May 4, 2017
Dear Ambassador and Royal Thai Embassy Officials,
Sawadee ka. My name is Ann Norman, Executive Director of the Thai Alliance for Human Rights, an alliance of mostly Thais based in the United States. Our alliance wrote to you previously about the injustice done to law student and human rights and pro-democracy activist Pai Daodin, or Jatupat Boonpattaraksa, who is in jail, charged with lese majesty (insulting royalty) and facing a possible 3 to 15 year sentence merely for sharing a mainstream news article about King Vajiralongkorn on Facebook.
Now, last Tuesday, May 3, six more people (all in one day!) were charged just for sharing something on Facebook, in this case a post by Somsak Jeamteerasakul. One of those people, Prawet Praphanukul was charged 10 times, meaning his sentence could possibly be 150 years. What is even more outrageous is that Prawet Praphanukul, similar to Pai, is a lawyer and human rights activist, who helps victims of the lese majesty law. This is a shocking, further escalation in the use of the lese majesty law. Never before have 6 people been charged in one day, and never before has one person been charged 10 times. And we can see by recent cases how the definition of lese majesty has ballooned way beyond the original meaning of the law itself. This is highlighted by the fact that Prawet Praphanukal is a lawyer working in the area of lese majesty law who only recently stated that he understands the lese majesty law is careful not to cross that line. But simply sharing articles or posts written by others now constitutes lese majesty.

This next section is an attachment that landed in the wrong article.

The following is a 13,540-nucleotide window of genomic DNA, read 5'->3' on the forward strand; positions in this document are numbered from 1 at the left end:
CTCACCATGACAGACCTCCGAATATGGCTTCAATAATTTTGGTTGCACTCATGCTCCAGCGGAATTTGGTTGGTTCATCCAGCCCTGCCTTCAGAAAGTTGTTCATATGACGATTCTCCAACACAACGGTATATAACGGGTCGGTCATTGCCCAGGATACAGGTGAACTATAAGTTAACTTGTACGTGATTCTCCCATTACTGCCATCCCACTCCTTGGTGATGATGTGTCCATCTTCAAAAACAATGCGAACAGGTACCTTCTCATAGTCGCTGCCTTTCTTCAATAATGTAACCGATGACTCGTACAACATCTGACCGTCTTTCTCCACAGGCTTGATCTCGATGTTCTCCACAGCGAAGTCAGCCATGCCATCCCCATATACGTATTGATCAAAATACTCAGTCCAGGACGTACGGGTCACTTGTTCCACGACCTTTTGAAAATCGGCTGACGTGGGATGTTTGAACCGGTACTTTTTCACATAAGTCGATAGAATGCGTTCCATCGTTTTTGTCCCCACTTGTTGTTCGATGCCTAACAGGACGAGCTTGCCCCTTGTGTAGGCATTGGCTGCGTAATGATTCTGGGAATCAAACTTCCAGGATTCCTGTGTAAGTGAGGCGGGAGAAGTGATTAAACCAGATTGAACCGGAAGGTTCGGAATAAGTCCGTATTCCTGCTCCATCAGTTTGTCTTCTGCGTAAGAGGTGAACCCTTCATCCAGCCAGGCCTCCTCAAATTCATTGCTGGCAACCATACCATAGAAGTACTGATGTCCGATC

Furthermore, the topic of the posts shared seems to be the missing 1932 Revolution Plaque marking the end of absolute monarchy, which was replaced in the middle of the night by a plaque that says nothing about the Revolution and instead recommends loving the King. It is unreasonable for the Thai government to order people NOT to ask about or object to the sudden and mysterious disappearance of an important historical marker, which was significant to many as marking the starting point for Thai democracy. The Thai people feel that whoever stole the plaque is trying to rewrite Thai history and further attacking the foundations for future Thai democracy.
Most people in Thailand, have shared news articles about the royalty. Indeed most people in Thailand have said something negative about royals at some point in their lives. This means that everyone in Thailand must live in fear that at any moment they can be arbitrarily detained if they those in power find them a bother. Beyond the right of citizens not be subjected to arbitrary arrest, Thai people have a right to discuss their history and their future, even when that involves facts and opinions about the King, who very well may have ordered the removal of this historical marker. And if he did not order the removal of the marker, why is this topic so sensitive that it cannot be discussed without throwing people in jail?
The United Nations Working Group on Arbitrary Detention has raised the possibility that, in Thailand, the deprivation of liberty associated with the lese majesty law in violation of international law, may be so widespread and systemic as to constitute crimes against humanity. When 6 people are charged in one day, including one human rights lawyer who is charged with 10 counts of lese majesty, in order to frighten a whole population into silence while their historical monuments to democracy are destroyed, it does seem that sinister. And these 6 cases are in addition to the hundreds already in jail, and the thousands forced to flee the country, and the scores who have been extrajudicially murdered after lese majesty accusations. We ask the Thai government to immediately release Pai Daodin, the 6 people accused on Tuesday, and all the other lese majesty prisoners.
We beg the Thai government, please step back from this path to North Korean style oppression, repeal the lese majesty law, and open a democratic dialogue on how to move forward.
Ann Norman แอน นอร์มาน
Thai Alliance for Human Rights
Email: [email protected]